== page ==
Experimental evolution of proteins and molecular networks.
Evolution provides the theoretical framework by which we can understand biology. Understanding evolutionary processes is also crucial for engineering new proteins, metabolic pathways and organisms. My group uses ‘experimental evolution’ to reconstruct evolutionary trajectories of biological molecules in the laboratory, and to perform deep characterization of evolutionary trajectories and intermediates to examine various aspect of evolutionary dynamics. In experimental evolution, all parameters such as mutation rate and type, selection pressure and the environment are tunable, thus we can controllably test various aspects of molecular evolution. The evolutionary intermediates obtained in the experiments represent a molecular “fossil record”, and enable us to explore step-by-step evolution of molecular function. Moreover, functional and structural characterization of the intermediates significantly contributes to the long-standing question in protein science of “how function and structure are related”.
The research process specifically involves i) recreating evolutionary processes to acquire a new protein function or a new and protein network in the laboratory using synthetic biology and experimental evolution. This typically involves iterative cycles of gene diversification and gene library screening/selection. ii) Characterizing the effects of mutations obtained in evolution to identify how epistasis (interaction between mutations) restricts evolutionary trajectories, and reveal mechanisms underlying the epistasis. In particular, how and why the order of mutations accumulated in the evolution is crucial to accomplish functional and structural transition. iii) Characterizing intermediates in the evolution with various biochemical and biophysical techniques to investigate the relationship between sequence, function and structure, and in particular the interplay between multiple functionality and conformational diversity. iv) Applying our knowledge of molecular evolution to create de novo proteins and metabolic pathways for industrial and medical uses.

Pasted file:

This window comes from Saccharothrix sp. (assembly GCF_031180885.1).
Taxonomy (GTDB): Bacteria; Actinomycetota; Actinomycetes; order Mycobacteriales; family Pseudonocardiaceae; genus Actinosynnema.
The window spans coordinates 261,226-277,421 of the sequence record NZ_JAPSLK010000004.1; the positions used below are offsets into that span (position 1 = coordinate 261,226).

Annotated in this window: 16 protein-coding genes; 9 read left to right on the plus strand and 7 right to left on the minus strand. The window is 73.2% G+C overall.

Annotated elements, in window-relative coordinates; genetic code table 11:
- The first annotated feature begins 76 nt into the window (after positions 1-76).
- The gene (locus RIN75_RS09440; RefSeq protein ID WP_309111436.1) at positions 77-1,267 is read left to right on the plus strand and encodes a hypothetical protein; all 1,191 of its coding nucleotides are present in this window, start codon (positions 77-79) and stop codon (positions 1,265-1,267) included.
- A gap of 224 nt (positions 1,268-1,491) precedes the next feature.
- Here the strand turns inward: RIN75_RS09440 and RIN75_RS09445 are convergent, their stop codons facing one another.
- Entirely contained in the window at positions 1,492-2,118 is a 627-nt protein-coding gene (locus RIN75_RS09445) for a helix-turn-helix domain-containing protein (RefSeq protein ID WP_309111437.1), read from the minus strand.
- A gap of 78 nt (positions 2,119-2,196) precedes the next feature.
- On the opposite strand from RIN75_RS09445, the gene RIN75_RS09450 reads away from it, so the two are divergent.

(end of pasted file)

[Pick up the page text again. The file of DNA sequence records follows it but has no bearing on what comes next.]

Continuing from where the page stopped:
- Baier F, Copp JN, Tokuriki N* "Evolution of enzyme superfamilies: comprehensive exploration of sequence-function relationships" in revision
- Kaltenbach M, Emond S, Hollfelder F and Tokuriki N* “Functional trade-offs in promiscuous enzymes cannot be explained by intrinsic mutational robustness of the native activity” PLos Gen in press
- Yang G, Hong N, Baier F, Jackson CJ*, Tokuriki N* “Conformational tinkering through indirect effects of mutations drives evolution of a promiscuous activity” Biochemistry in press
- Campbell E, Kaltenbach M, Carr P, Livingstone E, Jurnou L, Weik M, Tokuriki N*, Jackson CJ*, “The role of protein dynamics in the evolution of new enzyme function” Nat Chem Biol in press
- Miton CM and Tokuriki N* " How mutational epistasis impairs predictability in protein evolution and design” Protein Sci 2016 Jan 12.
- Kaltenbach M, Jackson CJ, Campbell EC, Hollfelder F, Tokuriki N*"Reverse evolution leads to genotypic incompatibility despite functional and active-site convergence."Elife, 2015 Aug 14.
- Baier F, Chen J, Solomonson M, Strynadka NC, Tokuriki N*"Distinct Metal Isoforms Underlie Promiscuous Activity Profiles of Metalloenzymes."ACS Chem Biol, 2015 Apr 16.
- Baier F, Tokuriki N*"Connectivity between catalytic landscapes of the metallo-β-lactamase superfamily." J Mol Biol, 426, 2442-56, 2014
- Kaltenbach M, Tokuriki N*"Dynamics and constraints of enzyme evolution."J Exp Zool B Mol Dev Evol, 322(7), 468-87, 2014
- Wyganowski KT, Kaltenbach M, Tokuriki N*"GroEL/ES buffering and compensatory mutations promote protein evolution by stabilizing folding intermediates" J Mol Biol, 425, 3403-14, 2013
- Tokuriki N*, Jackson CJ, Afriat-Jurnou L, Wygnowski KT, Tang, R., Tawfik DS*, “Diminishing returns and tradeoffs constrain the laboratory optimization of an enzyme” Nature Communications, 3:1257, 2012
- Tokuriki N & Tawfik DS “Chaperonin overexpression promote genetic variation and enzyme evolution” Nature, 459, 668-673, 2009.
- Tokuriki N & Tawfik DS “Protein dynamism and evolvability” Science, 324, 203-207, 2009
- Bershtein S, Segal M, Bekerman R, Tokuriki N, & Tawfik DS “Robustness-epistasis link shapes the fitness landscape of a randomly drifting protein” Nature, 444 (7121) 929-932, 2006
For a complete publication list, please see Tokurikilab website.